OK, maybe not brilliant. What I would have done would have been to call timeout with :40 left and set up a play to get a first down, and then take a few shots towards the end zone. But, if you take that kind of play out of the equation, the decision to take one shot to the end zone and, if necessary, a field goal attempt, was great.
An acquaintance here was criticizing Miles, and was wondering how I could stand to have a coach who was so stupid. I gave him the timeline of the play (the call gets to the huddle at :18; the snap comes at :09; the ball is thrown at :07; Byrd catches it at :04; clocks runs to :01) and told him that under those circumstances, and with a 5th year senior at QB, there was no chance of the clock running out, and if it had, there would have been a video review. He told me, "Most coaches, in that situation, would have run the ball to the middle of the field and called timeout to kick a field goal."
If true, most coaches are damn fools. Here's why:
- College kickers are extremely unreliable. If you saw Ryan Succop of South Carolina, one of the best kickers in the SEC, miss an overtime, tying 41 yard field goal by about 7-10 yards two nights ago, you saw an illustration of how unreliable college kickers are. And he's one of the BEST. Our kicker is middling at best. Every time I see a college coach deliberately decide to put a game in the hands of his kickers, I wonder if that coach actually watches football. I'm not talking about situations where you have one play to win a game here. I'm talking about coaches who get close to the end zone and then decide to run it to the middle and set up a field goal. Those coaches are playing with fire because quite a lot of kicks are shanked or get blocked, or are simply missed.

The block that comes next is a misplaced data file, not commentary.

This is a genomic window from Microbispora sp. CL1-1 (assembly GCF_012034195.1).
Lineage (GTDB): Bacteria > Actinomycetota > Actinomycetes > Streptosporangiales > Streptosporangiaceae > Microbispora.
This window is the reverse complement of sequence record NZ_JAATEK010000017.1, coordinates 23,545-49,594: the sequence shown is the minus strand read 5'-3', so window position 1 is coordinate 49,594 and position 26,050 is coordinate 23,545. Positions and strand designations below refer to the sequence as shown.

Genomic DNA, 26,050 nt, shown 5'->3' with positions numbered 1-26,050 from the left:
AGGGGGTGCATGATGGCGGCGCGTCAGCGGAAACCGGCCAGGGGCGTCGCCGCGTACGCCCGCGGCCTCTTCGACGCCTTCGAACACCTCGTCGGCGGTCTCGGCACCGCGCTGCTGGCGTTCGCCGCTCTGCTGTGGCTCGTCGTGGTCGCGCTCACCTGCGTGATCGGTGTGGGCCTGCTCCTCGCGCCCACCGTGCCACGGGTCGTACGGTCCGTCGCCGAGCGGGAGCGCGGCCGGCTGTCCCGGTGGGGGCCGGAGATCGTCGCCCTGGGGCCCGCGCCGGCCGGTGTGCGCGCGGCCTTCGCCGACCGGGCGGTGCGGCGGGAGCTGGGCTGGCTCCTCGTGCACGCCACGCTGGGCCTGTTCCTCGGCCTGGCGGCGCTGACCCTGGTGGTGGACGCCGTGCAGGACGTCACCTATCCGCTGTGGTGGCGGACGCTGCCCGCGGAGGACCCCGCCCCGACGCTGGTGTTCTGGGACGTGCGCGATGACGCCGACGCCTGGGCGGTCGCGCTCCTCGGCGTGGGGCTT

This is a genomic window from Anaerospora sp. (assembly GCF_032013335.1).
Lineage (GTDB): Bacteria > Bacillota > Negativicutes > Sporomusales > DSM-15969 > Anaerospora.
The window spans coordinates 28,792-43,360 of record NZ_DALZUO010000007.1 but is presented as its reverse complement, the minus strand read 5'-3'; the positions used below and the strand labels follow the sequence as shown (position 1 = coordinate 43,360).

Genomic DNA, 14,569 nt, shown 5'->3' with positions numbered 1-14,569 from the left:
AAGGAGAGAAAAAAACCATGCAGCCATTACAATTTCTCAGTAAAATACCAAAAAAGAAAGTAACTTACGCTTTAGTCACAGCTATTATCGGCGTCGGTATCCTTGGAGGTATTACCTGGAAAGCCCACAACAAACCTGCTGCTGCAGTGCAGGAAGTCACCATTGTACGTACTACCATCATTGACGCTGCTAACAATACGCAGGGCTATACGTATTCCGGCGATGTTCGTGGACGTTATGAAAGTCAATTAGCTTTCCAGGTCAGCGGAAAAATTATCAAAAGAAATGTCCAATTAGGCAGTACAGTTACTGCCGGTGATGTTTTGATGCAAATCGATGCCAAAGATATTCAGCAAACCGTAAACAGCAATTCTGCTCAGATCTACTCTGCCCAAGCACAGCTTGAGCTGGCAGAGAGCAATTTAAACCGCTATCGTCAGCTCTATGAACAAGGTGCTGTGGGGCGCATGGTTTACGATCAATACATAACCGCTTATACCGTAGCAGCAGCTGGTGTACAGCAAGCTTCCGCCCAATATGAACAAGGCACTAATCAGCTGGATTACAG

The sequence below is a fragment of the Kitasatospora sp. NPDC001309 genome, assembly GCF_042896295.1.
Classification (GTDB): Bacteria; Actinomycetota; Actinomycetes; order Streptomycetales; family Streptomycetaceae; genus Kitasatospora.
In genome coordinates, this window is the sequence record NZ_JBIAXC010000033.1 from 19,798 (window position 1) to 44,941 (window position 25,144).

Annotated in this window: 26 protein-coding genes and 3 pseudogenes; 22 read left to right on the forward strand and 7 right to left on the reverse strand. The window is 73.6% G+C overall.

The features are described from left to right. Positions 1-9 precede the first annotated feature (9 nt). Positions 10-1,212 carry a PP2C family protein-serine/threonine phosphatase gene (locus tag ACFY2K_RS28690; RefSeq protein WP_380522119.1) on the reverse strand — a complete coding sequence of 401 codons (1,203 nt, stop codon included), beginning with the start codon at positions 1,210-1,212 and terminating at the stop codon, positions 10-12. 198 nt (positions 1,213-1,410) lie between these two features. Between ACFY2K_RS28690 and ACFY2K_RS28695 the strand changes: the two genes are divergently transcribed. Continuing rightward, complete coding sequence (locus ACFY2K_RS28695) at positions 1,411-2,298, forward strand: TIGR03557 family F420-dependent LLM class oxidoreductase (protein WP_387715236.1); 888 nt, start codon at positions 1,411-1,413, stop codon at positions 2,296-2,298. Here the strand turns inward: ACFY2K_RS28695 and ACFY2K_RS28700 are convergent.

- It was the absolute last thing Auburn was expecting. That gave it a fairly good chance of success, and while the DB on the play was able to keep up with Byrd, he was completely turned around and had absolutely no help. The risk of an interception was minimal (much less, I would say, than the risk of missing a long field goal).
- They were absolutely in control of the timing of the play. As Miles revealed, there was only one read on the play. If there was safety help on Byrd, Flynn was to throw it away. If there was not, Flynn was to fling it to him. And as shown, the ball reached Byrd with :04 to play. Believe it or not, coaches generally have a good idea of how long it takes to run a play, particularly a bang-bang play like that, and they know it doesn't take 9 seconds.
- "But what if it was tipped and batted around?" Have you ever seen a ball batted around for 4 seconds? Oh, you have? Have you ever seen a ball batted around for 4 seconds with only two people in the picture? I'm betting you haven't.
- What if Flynn had been sacked? Well, the play was designed to get the ball of quickly, so the risk of that wasn't all that great. But if he had been sacked, we would have called timeout and kicked a field goal.
- In addition to some inherent risks of running a pass play (sack, interception), there was also a good chance that the defender would get a pass interference penalty, setting up a relatively easy field on the final play. In fact, it appears from replays that had the ball fallen incomplete, there very well may have been a flag for interference.
In other news: Rumors continue to swirl about the incident at the Varsity. People claiming inside information say all sorts of things. I'm prepared and ready for anything to happen, but as of right now there is really nothing to report on it.